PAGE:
Defining the Term
By better writing, I mean writing social media posts. We can all use tips on writing better blog posts, better appeal letters, better grants, but that's not the focus here. Social media gives you a better opportunity to reach a larger audience, but the price it comes with is the description or the tweet, or the words containing the link. Also, for the purpose of this blog post, I consider an email subject line and the text you use to get someone to click a tweeted link or a Pinterest picture to be the same.
If you were going to use one of these as your subject line in an email or to lead in to a link on a Twitter post, which would you choose?
Help make a child's dream come trueWell, according to SurveyMonkey, if you chose the first one, you'd already be under a handicap because it contains the word 'help'.
This child needs you
Leaving aside such icky terms as 'best practices', what kinds of things are clickable?
Telling is Clickable
As SurveyMonkey points out, in their post takeaway, 'don't sell what's inside, tell what's inside'. I'll second that. I get what looks like an endless parade of subject lines for newsletters in my inbox and I don't bother to open most of them. Use the subject line to tell me why I should. Don't tease me. And while we're at it, keep that subject line fairly short (SurveyMonkey says 50 characters or less is good to aim for). My Gmail screen won't give me much more than that in the preview, so if you haven't got me by then, you probably won't.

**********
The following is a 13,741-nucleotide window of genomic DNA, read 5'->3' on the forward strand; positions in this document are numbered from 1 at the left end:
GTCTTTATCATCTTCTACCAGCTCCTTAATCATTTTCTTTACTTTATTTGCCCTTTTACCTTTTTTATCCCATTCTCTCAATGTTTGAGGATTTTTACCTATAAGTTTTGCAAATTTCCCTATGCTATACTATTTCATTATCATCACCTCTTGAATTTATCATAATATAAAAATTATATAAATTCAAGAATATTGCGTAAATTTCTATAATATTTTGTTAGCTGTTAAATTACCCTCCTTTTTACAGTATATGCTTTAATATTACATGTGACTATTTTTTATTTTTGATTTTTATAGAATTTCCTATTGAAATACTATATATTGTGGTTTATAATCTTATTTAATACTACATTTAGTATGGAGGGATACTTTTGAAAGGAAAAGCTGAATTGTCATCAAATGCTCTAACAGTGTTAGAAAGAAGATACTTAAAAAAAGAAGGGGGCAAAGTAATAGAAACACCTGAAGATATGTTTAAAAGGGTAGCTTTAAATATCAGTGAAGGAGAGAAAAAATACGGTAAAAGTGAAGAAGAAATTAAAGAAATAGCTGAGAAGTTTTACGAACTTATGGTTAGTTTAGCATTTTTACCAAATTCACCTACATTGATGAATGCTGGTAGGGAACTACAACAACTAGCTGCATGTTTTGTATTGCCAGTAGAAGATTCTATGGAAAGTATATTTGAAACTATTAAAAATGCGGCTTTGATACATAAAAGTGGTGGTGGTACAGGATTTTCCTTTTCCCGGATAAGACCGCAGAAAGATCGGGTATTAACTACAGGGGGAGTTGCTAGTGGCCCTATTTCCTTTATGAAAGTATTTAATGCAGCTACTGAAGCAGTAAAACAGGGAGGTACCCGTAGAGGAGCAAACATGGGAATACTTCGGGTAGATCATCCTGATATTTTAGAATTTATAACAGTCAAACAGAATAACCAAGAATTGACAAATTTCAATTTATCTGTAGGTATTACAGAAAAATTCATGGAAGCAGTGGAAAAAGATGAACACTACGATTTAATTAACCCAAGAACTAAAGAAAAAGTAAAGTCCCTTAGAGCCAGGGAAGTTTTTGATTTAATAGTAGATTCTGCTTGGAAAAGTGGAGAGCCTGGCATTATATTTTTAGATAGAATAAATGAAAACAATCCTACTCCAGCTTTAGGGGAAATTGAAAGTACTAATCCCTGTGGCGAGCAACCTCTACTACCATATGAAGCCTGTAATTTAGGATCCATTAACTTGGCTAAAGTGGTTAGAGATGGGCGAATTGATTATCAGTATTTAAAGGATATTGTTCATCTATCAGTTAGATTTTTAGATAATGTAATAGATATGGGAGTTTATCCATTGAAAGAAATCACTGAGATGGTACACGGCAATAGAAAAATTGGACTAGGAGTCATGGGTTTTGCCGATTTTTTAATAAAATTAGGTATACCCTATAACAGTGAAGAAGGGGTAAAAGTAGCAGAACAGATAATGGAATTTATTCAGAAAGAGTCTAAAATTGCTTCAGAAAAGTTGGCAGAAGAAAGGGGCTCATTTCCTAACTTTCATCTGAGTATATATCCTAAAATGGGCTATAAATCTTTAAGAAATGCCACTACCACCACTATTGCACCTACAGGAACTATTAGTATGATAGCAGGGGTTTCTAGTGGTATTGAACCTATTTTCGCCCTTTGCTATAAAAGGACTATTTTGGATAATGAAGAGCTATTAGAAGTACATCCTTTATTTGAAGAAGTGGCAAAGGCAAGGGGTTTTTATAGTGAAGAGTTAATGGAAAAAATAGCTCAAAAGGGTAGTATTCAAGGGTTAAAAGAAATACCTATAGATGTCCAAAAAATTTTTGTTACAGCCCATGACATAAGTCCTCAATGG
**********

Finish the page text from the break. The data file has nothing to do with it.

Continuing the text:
Emotion is Clickable
You want me to do something - make a donation, volunteer, spread the word. But you need to engage me, first. Get me to care and I will open your newsletter or click your link. Once I've done that, I am one step nearer to making that donation or signing up to volunteer. And I will certainly retweet or share or post on Tumblr. MobLab says you should go for a reaction, and I'll say that it applies as much to subject lines and link descriptions as it does to video. And note that they also say that though a strong, positive emotion is 30% more likely to result in sharing, the most important thing is the strength of the emotion. I don't believe this applies as much to descriptions and link lead-ins as it does video because you have a lot less time to make an impression using text versus pictures. But keep it in mind as you're developing that text - the stronger you can make it emotionally, the better.
Even though people want to help, helping is not as much of a driver as you might think (witness SurveyMonkey's data on low click-through for the word 'Help'). You will be more likely to get the shares you want if sharing the item will reflect nicely on the person sharing it. MobLab says that data shows that getting people to watch a video is all about emotion, getting them to share it is all about their own personality - the "viewer's desire to achieve personal gain from sharing the video." I interpret this as making the content different or interesting or compelling enough that the sharer will feel happy about having 'discovered' it and want to share it with friends and family. And here's the thing: your content can be all that, but if you haven't gotten them to view it, it's wasted.
Telling, emotion, self-interest - that's a lot to keep in mind when putting together a very short lead-in to a Tweet or even a slightly longer Pinterest image description or G+ or FB description. Don't force it, but definitely try to keep these things in mind as you're sending your small nonprofit's communications out into the social world. In an environment where you are competing against really big nonprofit players for a share of quicksilver attention spans in a fast moving stream, every word can count.
PS: Interested in what Adestra has to say about subject line keywords? Go here.
Related Article: Foolproof Formula to Incredibly Catchy Blog Titles